More than a decade later, Hinds started working with David Jackson, director of archives and education at the Jackson County Historical Society, on a cataloging project. The tedious work led to idle conversation about preserving local LGBT history. At the time, in 2007, the only gay artifacts in the JCHS collection were a postcard and a matchbox from the Jewel Box Lounge, a well-known venue for female impersonation, and a CD of recordings by Ray Bourbon, one of the most famous local performers.
Jackson himself had purchased all three items on eBay.
Both historians saw the need to fill the vacuum. “It’s important for us to preserve the artifacts and documentation of an oppressed minority community, because young people don’t know what it was like,” Hinds says. “There weren’t same-sex proms when I was in high school. There wasn’t Will and Grace and Glee and all these TV representations of gay and lesbian people.”
The urgency that Hinds felt during the height of the AIDS epidemic had grown more pronounced as the years passed. Christopher Leitch, director of the Kansas City Museum at Corinthian Hall, also recognized a looming historical tipping point. If they weren’t lost to AIDS, many of the pioneers in the gay-liberation movement were entering their golden years. “We’re at a generational changeover,” Leitch says. “If you were 30 years old at [the] Stonewall [riots], you’re retired now.”
Once those people are gone, Leitch says, history can be easily edited or amended. “One of the surest ways to combat that is to collect and preserve and make accessible the raw materials, so that we’ll know when people are fibbing or not telling the whole truth,” he says.
Preserving the evidence of LGBT history is already happening on the coasts, says Tami Albin, a librarian and researcher at the University of Kansas. But that civil rights movement has a hole at its center. In 2008, Albin initiated an oral-history project that has already recorded more than 50 personal histories of gay Kansans. It added to the effort of researchers at Missouri State University in Springfield, which houses the Ozarks Lesbian and Gay Archives.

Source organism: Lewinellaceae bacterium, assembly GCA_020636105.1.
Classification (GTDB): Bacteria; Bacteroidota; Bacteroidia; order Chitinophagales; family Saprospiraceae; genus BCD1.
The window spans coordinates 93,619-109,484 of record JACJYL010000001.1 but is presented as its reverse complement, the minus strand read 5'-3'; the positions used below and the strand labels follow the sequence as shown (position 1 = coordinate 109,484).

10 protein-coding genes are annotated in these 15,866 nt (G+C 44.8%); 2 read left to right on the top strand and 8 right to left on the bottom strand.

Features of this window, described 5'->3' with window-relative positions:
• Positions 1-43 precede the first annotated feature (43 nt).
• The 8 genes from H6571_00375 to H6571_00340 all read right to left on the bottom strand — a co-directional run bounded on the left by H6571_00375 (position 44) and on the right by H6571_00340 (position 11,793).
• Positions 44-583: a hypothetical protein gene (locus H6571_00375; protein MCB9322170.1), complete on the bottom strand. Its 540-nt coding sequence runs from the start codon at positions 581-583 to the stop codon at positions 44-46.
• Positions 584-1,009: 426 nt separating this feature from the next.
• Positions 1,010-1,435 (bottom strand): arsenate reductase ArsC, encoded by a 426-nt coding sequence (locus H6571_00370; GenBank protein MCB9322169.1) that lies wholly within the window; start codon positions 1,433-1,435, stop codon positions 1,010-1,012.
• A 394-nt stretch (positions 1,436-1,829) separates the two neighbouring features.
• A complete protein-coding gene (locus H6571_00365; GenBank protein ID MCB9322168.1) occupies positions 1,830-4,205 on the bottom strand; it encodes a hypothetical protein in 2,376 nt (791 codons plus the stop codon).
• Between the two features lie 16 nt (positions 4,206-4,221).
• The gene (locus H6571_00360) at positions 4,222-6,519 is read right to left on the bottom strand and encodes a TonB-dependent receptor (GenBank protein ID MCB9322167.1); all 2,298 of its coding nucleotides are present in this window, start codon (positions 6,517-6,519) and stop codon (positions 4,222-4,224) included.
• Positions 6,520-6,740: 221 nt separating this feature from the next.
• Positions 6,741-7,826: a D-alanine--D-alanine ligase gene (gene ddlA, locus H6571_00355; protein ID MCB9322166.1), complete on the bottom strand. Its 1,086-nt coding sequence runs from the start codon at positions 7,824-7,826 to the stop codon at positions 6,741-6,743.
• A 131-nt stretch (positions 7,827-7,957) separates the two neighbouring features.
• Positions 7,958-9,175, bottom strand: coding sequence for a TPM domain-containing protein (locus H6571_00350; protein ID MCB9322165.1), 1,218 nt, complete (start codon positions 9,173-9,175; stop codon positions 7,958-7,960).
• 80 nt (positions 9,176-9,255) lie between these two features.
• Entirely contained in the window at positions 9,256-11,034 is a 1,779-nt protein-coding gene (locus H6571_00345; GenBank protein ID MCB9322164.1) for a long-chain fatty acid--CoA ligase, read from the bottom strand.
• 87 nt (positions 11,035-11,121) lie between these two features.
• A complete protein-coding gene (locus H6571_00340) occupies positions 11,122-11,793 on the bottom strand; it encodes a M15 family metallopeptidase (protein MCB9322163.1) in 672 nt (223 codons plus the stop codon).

“Rural queer studies is going to become really, really important, and people are going to be looking at the Midwest,” Albin says. “What people were doing here will become an area of research, and having material ready will help show there is a history in these states.”
Hinds, Leitch and Jackson say they had little difficulty convincing their institutions to combine resources to collect such materials from the cultural hub of Kansas City. In early 2009, the three men created GLAMA. With little more than word of mouth, the archive now holds items that historians have craved for years.
Scoop Phillips outlined his research in careful cursive script. In spots, the pencil has smeared on the sky-blue, lined paper. Notes in the margins show where Phillips edited and added extra bits of information.
Nearly two years after Phillips’ death, his writings fill a gray file folder. The Scoop Phillips collection was an early GLAMA acquisition.
“Scoop was fairly young when he came out — I think he was around 15,” says Jim Phillips, Scoop’s brother. Unlike many other activists, Scoop never used a pseudonym. He didn’t hide his private life from his family, either. “In fact, at one time, Scoop lived in my parents’ home with his lover, David,” Jim says. “Which wasn’t exactly typical of Kansas City suburban life in the ’70s.”
Scoop was born F. Gorodess Phillips III — but he lived up to his nickname’s journalistic connotation, Jim says. In high school, he wrote stories with a vaguely Twilight Zone-like flavor. But when he became an activist, he recognized himself as a witness to history and a participant in it. “He thought the story should be known, especially to the younger generations who seemed to have no idea what gay life was like not very long ago,” Jim says.
Before the seminal Stonewall riots in New York City, Kansas City was a center of the LGBT civil rights movement. And Phillips was there to document it.
In his handwritten history, Phillips flashes back to 1966, when the gay-rights movement existed mainly on the coasts. The early, organized groups jockeyed for power and prominence and struggled to come up with a city to host a national gathering. Kansas City offered a solution because it was in the middle of the country. It was also neutral turf. There was no local organization to dominate discussion.
When the Eastern Conference of Homophile Organizations met other groups from around the country in 1965, its members recognized that the growing movement required a national planning conference. Only a small group of Kansas Citians attended the resulting three-day gathering in 1966. But the contentious sessions made their way into history books. “The significance of the meeting was profound,” Phillips writes in his papers.
The conference established the North American Conference of Homophile Organizations (NACHO). It was the first national coalition of gay organizations, and even the name was significant. “It began the extensive use of the term homophile to get away from the emphasis on sex usually associated with homosexuality and begin to view gay people as whole persons with intellectual and emotional needs,” Phillips writes.